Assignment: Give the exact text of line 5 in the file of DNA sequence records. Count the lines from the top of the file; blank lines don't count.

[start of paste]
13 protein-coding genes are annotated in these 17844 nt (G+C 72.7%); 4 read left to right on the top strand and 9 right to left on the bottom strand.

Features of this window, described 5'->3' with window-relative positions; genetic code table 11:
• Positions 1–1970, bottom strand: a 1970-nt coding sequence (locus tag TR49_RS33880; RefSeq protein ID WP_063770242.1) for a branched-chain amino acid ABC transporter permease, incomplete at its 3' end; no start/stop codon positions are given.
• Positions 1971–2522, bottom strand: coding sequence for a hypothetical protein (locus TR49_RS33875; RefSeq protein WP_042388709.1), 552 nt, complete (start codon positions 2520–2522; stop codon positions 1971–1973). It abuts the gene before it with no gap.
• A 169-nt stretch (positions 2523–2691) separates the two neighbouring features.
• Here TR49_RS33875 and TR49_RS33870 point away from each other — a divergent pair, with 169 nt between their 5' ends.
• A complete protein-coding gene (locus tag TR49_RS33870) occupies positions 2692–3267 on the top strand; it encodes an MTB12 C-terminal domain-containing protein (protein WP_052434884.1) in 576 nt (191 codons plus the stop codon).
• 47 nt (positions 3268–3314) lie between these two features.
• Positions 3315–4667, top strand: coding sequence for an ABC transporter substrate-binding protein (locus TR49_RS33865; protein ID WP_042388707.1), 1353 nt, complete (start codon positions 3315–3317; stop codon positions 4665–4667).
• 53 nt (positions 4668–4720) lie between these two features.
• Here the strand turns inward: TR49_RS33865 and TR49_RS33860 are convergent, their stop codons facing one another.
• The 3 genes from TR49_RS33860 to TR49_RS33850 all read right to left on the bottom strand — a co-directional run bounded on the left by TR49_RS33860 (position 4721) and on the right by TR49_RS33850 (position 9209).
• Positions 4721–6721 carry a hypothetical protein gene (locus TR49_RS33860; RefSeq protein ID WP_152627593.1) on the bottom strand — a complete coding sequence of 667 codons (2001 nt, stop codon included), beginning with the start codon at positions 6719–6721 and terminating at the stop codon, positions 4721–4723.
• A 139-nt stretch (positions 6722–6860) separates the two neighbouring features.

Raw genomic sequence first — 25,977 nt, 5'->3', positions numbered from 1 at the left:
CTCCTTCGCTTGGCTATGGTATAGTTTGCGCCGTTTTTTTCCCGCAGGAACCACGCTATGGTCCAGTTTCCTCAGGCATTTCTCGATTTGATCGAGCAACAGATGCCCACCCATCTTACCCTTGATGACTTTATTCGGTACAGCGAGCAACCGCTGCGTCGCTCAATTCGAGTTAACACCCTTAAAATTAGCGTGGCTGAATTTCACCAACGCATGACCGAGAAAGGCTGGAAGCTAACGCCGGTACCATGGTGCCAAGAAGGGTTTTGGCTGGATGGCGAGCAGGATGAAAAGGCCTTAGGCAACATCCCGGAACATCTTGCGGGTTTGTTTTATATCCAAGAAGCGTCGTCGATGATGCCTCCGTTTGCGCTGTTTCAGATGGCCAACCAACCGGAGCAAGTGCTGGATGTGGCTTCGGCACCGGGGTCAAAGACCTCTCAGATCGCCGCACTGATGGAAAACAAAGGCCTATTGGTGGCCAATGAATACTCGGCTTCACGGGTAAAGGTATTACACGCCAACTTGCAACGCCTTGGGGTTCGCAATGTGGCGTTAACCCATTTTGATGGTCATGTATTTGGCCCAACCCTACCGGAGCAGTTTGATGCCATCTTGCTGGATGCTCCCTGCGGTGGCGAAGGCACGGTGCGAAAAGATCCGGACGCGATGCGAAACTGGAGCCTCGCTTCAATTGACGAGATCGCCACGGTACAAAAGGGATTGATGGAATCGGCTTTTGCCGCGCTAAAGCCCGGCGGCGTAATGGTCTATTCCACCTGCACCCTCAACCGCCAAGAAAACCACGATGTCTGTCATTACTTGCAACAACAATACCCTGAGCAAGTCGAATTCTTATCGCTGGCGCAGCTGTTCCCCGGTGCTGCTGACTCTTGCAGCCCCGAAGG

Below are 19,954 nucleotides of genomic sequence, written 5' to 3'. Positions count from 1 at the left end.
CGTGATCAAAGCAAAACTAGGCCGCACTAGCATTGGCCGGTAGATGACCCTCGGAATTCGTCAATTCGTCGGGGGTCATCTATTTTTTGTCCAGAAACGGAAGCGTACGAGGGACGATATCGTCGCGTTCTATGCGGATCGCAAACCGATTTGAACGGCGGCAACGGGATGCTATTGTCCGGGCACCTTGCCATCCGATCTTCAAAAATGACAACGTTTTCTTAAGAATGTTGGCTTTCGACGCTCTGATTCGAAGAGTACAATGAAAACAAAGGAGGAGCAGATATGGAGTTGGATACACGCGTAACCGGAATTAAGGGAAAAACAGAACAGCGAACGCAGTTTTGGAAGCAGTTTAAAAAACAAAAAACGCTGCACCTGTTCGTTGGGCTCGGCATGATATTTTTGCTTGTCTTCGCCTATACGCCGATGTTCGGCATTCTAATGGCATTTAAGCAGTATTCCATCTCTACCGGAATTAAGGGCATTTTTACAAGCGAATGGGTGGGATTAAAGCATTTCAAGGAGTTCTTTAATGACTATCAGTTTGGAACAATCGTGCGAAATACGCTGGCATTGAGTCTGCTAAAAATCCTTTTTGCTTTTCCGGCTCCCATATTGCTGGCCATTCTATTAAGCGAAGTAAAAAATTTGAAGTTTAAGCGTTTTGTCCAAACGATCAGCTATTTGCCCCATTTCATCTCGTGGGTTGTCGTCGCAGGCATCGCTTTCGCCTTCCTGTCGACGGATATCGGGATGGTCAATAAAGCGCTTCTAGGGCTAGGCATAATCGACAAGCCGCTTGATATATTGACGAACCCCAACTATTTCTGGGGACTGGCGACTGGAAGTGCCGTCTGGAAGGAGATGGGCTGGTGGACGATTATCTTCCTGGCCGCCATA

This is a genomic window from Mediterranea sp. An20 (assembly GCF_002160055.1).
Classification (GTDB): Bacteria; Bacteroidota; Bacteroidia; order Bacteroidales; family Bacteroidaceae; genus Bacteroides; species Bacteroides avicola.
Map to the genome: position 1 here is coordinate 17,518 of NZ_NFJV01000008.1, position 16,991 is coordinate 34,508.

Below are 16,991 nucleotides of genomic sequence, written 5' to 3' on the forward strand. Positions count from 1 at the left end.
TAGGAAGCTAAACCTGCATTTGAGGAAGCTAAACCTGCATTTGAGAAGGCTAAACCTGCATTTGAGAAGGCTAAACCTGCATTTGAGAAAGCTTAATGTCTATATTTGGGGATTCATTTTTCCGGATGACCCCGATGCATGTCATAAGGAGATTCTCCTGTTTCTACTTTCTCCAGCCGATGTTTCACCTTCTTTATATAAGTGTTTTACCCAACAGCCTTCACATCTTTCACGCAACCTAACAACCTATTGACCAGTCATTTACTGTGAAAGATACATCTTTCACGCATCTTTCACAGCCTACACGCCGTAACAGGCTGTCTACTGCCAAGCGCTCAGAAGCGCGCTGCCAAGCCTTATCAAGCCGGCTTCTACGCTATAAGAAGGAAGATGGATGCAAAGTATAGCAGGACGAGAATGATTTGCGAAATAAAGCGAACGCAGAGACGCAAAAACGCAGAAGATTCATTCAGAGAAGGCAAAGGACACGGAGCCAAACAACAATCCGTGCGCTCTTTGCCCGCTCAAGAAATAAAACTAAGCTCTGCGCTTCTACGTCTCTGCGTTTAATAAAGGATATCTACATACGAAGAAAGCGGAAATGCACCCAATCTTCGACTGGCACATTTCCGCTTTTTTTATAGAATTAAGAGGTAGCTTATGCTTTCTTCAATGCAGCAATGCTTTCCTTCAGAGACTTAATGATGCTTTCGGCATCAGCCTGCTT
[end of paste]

• A 169-nt stretch (positions 2523–2691) separates the two neighbouring features.